Your home wireless network is a doorway to your personal and financial information. And if you use home automation, it can also make your house vulnerable to a break-in. If your Wi-Fi network is connected to smart home gadgets or your security system, it could give criminals direct access to your home.
But you don’t have to leave yourself vulnerable. Use our tips and tricks to keep hackers off your home network.
- Secure your wireless router.
- Enable WPA (Wi-Fi Protected Access) or WPA2 encryption.
- Rename and hide your home network.
- Use a firewall.
- Install antivirus and anti-malware protection.
- Create strong passwords.
Protect kids with parental control software
If you’ve got little ones, chances are they go online for both homework and fun. Keep them safe from online predators and cyber bullies with a parental control app, router, or software package. These tools can even help you limit screen time and enforce device-free family dinners.
Trees and shrubs may give your house curb appeal, but they also give burglars a handy place to hide. Trim down trees and plants close to your home that could be used for cover. Opt for smaller flowers and bushes instead. If you have trees near windows, either remove them or reinforce those windows with extra security.
And don’t neglect the rest of your home’s exterior (including the backyard)—use these best practices to keep things locked up tight.
- Always put away stools and ladders.
- Lock gates, sheds, and other outdoor buildings.
- Don’t tempt thieves by leaving pricey goods on display in the yard.
- Add security signs and stickers—even if you don’t have a security system.
You’ve probably seen headlines about burglars being foiled by security camera footage. This is one home security solution that works as both a deterrent and a means to get justice. You can get security cameras that are part of a complete home security system, or you can use cameras that work on their own.
Whichever way you go, we recommend using a security camera with a mobile app, so you can see footage in real time and store it if you ever need to go to the police.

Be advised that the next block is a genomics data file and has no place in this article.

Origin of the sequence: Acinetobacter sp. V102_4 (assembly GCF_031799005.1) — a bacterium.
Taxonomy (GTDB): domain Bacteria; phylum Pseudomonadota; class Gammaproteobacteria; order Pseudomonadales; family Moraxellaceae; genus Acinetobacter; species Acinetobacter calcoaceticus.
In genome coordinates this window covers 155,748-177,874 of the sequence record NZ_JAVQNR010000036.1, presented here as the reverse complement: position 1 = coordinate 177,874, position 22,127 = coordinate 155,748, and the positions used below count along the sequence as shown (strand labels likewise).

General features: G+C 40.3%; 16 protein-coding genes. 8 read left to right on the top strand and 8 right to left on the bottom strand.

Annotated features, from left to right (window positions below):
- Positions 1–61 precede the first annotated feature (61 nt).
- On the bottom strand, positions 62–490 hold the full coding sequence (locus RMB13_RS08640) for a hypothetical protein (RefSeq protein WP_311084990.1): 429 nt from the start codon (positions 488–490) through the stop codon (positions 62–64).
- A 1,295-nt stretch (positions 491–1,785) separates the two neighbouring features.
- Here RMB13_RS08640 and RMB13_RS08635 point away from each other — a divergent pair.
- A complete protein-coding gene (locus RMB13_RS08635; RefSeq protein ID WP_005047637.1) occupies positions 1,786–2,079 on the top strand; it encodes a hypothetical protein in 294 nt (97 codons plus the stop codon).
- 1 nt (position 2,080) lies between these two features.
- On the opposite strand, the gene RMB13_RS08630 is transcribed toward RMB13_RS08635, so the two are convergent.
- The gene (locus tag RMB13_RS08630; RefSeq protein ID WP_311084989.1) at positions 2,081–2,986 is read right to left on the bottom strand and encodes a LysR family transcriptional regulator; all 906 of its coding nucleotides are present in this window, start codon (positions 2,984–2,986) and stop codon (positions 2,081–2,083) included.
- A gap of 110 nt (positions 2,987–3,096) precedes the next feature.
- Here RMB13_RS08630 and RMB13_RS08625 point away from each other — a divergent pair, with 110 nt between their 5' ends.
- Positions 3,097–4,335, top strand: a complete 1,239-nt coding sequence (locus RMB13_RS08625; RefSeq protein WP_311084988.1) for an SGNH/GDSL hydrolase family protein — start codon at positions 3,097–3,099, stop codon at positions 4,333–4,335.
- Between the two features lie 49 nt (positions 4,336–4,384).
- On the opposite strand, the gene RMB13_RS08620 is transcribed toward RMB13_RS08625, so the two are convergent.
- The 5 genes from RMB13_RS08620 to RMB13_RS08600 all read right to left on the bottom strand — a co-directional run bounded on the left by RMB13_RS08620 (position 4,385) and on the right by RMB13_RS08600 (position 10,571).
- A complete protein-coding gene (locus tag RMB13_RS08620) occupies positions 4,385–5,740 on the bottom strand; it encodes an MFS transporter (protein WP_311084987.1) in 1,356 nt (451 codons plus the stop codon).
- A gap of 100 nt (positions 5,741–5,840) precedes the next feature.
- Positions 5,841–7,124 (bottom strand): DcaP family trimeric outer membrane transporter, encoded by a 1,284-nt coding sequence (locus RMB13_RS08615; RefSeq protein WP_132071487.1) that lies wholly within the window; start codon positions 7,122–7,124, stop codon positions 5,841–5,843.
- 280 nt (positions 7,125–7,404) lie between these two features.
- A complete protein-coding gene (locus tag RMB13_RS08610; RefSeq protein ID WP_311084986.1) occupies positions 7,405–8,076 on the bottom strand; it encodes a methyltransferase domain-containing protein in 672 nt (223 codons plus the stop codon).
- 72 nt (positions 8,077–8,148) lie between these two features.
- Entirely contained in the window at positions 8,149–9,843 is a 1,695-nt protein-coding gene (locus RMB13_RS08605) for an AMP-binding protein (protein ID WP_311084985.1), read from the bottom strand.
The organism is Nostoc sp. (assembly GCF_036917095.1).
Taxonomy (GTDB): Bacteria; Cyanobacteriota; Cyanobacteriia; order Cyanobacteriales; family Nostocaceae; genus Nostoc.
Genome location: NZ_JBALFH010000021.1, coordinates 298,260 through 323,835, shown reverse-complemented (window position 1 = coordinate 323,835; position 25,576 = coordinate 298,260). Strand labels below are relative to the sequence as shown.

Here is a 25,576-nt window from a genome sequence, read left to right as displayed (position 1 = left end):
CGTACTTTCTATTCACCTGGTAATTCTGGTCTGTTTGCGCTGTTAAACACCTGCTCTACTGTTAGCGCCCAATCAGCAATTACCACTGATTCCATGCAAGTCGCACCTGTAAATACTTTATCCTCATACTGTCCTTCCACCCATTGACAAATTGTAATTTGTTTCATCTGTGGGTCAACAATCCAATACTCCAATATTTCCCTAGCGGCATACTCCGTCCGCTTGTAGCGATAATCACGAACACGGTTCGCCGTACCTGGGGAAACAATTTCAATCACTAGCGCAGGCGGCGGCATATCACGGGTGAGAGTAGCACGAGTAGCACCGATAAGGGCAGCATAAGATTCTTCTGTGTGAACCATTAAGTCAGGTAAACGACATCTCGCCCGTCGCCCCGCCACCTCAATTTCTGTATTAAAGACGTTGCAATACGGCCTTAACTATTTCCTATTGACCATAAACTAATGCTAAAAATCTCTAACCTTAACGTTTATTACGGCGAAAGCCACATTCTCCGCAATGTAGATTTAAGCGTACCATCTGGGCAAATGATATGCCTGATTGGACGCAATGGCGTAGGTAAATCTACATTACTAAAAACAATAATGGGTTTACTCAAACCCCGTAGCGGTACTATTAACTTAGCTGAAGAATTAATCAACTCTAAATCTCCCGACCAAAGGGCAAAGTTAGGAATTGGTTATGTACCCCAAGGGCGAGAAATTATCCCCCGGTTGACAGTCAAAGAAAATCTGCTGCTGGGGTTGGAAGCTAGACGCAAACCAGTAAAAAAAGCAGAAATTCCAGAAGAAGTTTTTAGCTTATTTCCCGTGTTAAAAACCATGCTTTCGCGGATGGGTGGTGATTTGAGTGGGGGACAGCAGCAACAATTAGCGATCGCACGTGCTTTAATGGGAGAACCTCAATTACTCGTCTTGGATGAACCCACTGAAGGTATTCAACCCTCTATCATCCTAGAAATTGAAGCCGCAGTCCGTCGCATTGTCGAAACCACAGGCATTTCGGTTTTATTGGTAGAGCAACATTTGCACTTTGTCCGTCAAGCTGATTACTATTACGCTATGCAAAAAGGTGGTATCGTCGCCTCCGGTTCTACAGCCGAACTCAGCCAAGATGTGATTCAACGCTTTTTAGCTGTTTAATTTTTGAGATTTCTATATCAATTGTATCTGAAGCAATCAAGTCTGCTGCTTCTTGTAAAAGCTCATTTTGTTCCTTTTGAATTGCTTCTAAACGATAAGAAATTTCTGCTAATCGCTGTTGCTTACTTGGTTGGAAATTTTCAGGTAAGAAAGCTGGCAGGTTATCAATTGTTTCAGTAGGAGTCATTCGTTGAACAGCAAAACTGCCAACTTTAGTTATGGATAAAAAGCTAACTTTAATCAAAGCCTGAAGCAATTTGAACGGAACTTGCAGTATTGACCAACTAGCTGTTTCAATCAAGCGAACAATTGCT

Check out our other must-have features:
- Motion detection
- Night vision
- Wi-Fi capability
- Two-way talk
- Local or cloud storage
- Weatherproof casing for outdoor cameras
In the event that someone gets by your other home security strategies, make sure that valuables are protected. An in-home safe is a secure depository for everything from jewelry to vital documents like passports. You want a safe that is fire-resistant, waterproof, and heavy enough that a thief can’t walk away with it.
Follow these suggestions to get the most protection from your safe.
- Look for safes with redundant locks (that’s two locks on one safe).
- Select the right size safe for the valuables you want to protect.
- Decide if you want a portable safe or one that’s anchored.
Secure firearms in a gun safe
Firearms are desirable items for a burglar. On average, around 230,000 guns are stolen during household burglaries every year. A gun safe keeps your weapons out of the hands of criminals and protects your family from the risk of a tragic accident.
If you’ve been tempted to turn your regular house into a smart home, security is one compelling reason to follow through. Home automation can give you remote (or scheduled) control of lights, door locks, security cameras, smoke alarms, and other safety devices. You can get real-time alerts about suspicious activity, so you can respond quickly and thwart potential thieves.
Here are some of our favorite ways to use home automation to increase security.
- Schedule lights (and your TV) to turn on and off when you’re on vacation.
- Scare away porch pirates with two-way talk through a smart doorbell.
- Get an instant video feed whenever someone walks up your driveway.
- Check on a smoke or CO alarm and cancel false alarms from your smartphone.